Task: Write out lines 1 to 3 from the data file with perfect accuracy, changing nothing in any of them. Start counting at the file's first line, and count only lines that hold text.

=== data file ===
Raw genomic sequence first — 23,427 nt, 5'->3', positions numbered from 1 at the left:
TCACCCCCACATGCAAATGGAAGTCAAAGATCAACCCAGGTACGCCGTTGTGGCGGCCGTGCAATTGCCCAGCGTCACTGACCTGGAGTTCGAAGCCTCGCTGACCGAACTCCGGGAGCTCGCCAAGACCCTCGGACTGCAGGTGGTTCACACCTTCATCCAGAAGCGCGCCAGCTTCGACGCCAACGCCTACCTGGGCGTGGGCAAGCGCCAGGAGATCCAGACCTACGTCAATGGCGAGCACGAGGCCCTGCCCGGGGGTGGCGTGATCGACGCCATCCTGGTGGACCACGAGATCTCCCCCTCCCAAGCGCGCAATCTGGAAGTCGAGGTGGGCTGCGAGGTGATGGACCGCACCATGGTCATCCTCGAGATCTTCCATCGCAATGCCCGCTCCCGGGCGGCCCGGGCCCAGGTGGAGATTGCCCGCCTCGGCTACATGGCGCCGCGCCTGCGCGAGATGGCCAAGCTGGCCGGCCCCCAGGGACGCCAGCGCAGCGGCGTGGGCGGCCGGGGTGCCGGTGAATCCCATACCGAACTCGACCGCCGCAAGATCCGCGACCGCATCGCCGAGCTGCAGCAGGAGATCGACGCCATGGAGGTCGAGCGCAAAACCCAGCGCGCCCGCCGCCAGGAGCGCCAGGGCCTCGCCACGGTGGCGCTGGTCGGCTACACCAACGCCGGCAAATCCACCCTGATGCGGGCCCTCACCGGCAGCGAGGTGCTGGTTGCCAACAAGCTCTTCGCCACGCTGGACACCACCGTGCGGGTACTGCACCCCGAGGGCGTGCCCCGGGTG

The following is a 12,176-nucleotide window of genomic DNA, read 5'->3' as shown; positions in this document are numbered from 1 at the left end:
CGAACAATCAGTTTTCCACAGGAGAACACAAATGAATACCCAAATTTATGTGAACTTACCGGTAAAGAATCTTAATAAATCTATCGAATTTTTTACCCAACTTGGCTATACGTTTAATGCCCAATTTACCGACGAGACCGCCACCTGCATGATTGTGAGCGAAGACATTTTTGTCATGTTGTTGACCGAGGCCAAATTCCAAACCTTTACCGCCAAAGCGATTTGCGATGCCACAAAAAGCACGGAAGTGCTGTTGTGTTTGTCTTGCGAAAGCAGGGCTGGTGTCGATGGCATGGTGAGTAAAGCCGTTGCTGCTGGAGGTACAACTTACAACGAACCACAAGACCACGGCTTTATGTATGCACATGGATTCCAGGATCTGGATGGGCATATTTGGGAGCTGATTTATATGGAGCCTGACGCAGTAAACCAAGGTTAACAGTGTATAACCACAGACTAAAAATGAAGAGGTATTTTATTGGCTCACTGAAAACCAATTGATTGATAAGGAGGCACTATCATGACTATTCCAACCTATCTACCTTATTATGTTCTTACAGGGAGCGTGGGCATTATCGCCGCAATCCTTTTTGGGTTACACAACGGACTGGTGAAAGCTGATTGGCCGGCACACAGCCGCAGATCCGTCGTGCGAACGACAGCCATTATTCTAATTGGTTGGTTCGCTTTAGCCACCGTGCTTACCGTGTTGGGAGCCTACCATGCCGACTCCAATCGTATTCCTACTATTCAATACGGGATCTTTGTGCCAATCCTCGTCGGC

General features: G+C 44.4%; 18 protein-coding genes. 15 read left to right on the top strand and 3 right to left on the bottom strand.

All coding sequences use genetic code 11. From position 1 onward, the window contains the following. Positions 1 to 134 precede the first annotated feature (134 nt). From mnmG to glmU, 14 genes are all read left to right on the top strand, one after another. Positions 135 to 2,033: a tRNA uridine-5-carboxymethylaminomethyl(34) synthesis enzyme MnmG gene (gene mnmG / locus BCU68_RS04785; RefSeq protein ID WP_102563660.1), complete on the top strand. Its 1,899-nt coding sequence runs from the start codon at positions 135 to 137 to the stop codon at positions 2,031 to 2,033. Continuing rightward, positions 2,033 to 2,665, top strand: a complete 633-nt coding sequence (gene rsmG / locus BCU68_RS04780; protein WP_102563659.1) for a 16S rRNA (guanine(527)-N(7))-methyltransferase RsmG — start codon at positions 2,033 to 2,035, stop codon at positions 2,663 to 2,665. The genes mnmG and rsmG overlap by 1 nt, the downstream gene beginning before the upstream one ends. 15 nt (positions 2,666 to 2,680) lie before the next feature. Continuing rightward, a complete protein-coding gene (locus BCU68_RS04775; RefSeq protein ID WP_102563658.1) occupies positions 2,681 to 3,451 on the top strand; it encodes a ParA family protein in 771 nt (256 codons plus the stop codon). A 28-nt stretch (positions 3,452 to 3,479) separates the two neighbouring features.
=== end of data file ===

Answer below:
Raw genomic sequence first — 23,427 nt, 5'->3', positions numbered from 1 at the left:
TCACCCCCACATGCAAATGGAAGTCAAAGATCAACCCAGGTACGCCGTTGTGGCGGCCGTGCAATTGCCCAGCGTCACTGACCTGGAGTTCGAAGCCTCGCTGACCGAACTCCGGGAGCTCGCCAAGACCCTCGGACTGCAGGTGGTTCACACCTTCATCCAGAAGCGCGCCAGCTTCGACGCCAACGCCTACCTGGGCGTGGGCAAGCGCCAGGAGATCCAGACCTACGTCAATGGCGAGCACGAGGCCCTGCCCGGGGGTGGCGTGATCGACGCCATCCTGGTGGACCACGAGATCTCCCCCTCCCAAGCGCGCAATCTGGAAGTCGAGGTGGGCTGCGAGGTGATGGACCGCACCATGGTCATCCTCGAGATCTTCCATCGCAATGCCCGCTCCCGGGCGGCCCGGGCCCAGGTGGAGATTGCCCGCCTCGGCTACATGGCGCCGCGCCTGCGCGAGATGGCCAAGCTGGCCGGCCCCCAGGGACGCCAGCGCAGCGGCGTGGGCGGCCGGGGTGCCGGTGAATCCCATACCGAACTCGACCGCCGCAAGATCCGCGACCGCATCGCCGAGCTGCAGCAGGAGATCGACGCCATGGAGGTCGAGCGCAAAACCCAGCGCGCCCGCCGCCAGGAGCGCCAGGGCCTCGCCACGGTGGCGCTGGTCGGCTACACCAACGCCGGCAAATCCACCCTGATGCGGGCCCTCACCGGCAGCGAGGTGCTGGTTGCCAACAAGCTCTTCGCCACGCTGGACACCACCGTGCGGGTACTGCACCCCGAGGGCGTGCCCCGGGTG

The following is a 12,176-nucleotide window of genomic DNA, read 5'->3' as shown; positions in this document are numbered from 1 at the left end: